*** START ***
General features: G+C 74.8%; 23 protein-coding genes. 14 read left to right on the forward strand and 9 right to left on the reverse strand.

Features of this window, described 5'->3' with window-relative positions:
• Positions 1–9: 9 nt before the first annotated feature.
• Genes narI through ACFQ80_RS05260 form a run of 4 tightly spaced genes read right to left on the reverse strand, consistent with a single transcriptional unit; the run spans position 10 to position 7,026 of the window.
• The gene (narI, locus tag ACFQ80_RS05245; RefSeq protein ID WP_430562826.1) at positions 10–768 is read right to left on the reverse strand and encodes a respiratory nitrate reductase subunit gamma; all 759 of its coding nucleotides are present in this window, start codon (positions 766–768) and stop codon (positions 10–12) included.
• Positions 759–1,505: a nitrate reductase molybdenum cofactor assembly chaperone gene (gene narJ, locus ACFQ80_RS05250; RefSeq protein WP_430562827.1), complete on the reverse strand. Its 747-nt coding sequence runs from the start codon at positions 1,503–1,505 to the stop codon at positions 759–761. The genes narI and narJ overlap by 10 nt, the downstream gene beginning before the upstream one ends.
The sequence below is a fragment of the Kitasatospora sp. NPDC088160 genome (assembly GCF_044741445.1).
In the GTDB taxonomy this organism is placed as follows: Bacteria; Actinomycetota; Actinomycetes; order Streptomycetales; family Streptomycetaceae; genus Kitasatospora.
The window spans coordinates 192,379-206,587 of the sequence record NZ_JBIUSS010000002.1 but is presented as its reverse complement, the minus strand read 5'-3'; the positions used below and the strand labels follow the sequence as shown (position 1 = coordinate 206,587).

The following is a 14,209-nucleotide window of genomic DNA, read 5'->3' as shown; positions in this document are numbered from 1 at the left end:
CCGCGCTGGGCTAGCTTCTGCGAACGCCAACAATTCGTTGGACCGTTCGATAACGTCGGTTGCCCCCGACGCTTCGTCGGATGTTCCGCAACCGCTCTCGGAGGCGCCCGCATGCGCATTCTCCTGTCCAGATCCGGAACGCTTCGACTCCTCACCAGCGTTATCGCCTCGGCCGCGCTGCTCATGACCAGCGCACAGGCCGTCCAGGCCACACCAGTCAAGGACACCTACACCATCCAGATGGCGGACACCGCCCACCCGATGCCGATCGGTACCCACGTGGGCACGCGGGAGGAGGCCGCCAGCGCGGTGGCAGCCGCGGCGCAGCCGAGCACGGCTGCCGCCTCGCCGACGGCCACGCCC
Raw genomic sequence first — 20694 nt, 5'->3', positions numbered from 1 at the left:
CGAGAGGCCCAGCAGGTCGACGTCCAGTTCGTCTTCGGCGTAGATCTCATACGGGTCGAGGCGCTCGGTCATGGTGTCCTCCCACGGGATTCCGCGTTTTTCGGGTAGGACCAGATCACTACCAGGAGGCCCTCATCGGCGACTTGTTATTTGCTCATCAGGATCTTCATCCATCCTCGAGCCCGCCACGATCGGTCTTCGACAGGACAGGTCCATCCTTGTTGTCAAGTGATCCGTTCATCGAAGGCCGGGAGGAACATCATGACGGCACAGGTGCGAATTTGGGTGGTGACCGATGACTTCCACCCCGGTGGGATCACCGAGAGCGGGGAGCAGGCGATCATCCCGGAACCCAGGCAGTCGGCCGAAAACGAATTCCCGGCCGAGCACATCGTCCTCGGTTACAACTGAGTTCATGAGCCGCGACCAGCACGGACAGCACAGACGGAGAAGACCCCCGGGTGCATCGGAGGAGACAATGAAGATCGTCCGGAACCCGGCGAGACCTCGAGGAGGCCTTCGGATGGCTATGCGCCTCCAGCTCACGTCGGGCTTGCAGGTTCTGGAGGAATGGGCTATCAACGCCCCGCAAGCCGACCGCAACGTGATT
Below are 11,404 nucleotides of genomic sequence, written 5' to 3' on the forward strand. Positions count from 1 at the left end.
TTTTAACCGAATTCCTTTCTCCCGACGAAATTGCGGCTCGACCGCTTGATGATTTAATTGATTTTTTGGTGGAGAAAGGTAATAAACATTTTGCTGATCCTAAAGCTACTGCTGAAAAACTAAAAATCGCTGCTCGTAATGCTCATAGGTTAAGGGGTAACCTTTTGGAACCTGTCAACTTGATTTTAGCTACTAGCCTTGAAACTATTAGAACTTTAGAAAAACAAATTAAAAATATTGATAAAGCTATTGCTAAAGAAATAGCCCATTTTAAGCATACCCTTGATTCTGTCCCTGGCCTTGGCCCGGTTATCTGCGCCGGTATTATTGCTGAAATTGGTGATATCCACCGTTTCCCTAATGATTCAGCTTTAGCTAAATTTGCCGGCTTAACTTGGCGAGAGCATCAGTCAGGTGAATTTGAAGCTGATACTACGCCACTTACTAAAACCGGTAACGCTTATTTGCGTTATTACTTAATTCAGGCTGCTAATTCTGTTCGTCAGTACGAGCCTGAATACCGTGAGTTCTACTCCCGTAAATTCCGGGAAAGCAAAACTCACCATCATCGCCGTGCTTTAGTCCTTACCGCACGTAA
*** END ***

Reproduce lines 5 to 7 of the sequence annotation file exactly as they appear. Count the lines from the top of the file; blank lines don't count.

• The gene (narI, locus tag ACFQ80_RS05245; RefSeq protein ID WP_430562826.1) at positions 10–768 is read right to left on the reverse strand and encodes a respiratory nitrate reductase subunit gamma; all 759 of its coding nucleotides are present in this window, start codon (positions 766–768) and stop codon (positions 10–12) included.
• Positions 759–1,505: a nitrate reductase molybdenum cofactor assembly chaperone gene (gene narJ, locus ACFQ80_RS05250; RefSeq protein WP_430562827.1), complete on the reverse strand. Its 747-nt coding sequence runs from the start codon at positions 1,503–1,505 to the stop codon at positions 759–761. The genes narI and narJ overlap by 10 nt, the downstream gene beginning before the upstream one ends.
The sequence below is a fragment of the Kitasatospora sp. NPDC088160 genome (assembly GCF_044741445.1).